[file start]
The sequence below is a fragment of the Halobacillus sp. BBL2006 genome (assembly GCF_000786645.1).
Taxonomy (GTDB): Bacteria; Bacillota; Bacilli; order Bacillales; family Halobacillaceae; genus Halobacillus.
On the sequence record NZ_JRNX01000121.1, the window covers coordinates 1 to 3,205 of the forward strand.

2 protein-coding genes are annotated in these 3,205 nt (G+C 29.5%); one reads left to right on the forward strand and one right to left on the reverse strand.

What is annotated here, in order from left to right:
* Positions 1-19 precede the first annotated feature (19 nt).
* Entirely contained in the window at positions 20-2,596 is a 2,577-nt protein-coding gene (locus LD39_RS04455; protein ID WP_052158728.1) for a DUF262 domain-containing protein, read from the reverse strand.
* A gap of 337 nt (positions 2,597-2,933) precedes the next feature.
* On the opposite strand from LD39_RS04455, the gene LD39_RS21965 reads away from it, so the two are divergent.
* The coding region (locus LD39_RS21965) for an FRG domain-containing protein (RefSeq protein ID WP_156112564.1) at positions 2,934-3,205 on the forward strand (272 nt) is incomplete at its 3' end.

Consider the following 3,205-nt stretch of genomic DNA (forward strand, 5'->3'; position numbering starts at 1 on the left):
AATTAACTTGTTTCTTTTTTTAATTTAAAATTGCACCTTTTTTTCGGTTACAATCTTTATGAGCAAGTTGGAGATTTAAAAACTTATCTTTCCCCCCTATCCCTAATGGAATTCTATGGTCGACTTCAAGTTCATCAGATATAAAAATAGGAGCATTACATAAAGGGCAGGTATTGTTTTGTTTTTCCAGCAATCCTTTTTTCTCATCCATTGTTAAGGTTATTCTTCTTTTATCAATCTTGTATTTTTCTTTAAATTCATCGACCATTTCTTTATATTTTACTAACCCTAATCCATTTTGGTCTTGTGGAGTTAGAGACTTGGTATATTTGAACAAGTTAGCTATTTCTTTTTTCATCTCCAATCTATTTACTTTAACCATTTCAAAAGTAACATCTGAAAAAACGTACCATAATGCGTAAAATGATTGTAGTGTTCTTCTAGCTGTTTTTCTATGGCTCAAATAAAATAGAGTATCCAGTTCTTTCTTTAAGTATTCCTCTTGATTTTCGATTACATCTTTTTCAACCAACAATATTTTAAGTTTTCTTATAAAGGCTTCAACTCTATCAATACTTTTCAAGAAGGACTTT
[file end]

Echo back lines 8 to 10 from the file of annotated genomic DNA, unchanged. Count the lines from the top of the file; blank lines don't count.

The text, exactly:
* A gap of 337 nt (positions 2,597-2,933) precedes the next feature.
* On the opposite strand from LD39_RS04455, the gene LD39_RS21965 reads away from it, so the two are divergent.
* The coding region (locus LD39_RS21965) for an FRG domain-containing protein (RefSeq protein ID WP_156112564.1) at positions 2,934-3,205 on the forward strand (272 nt) is incomplete at its 3' end.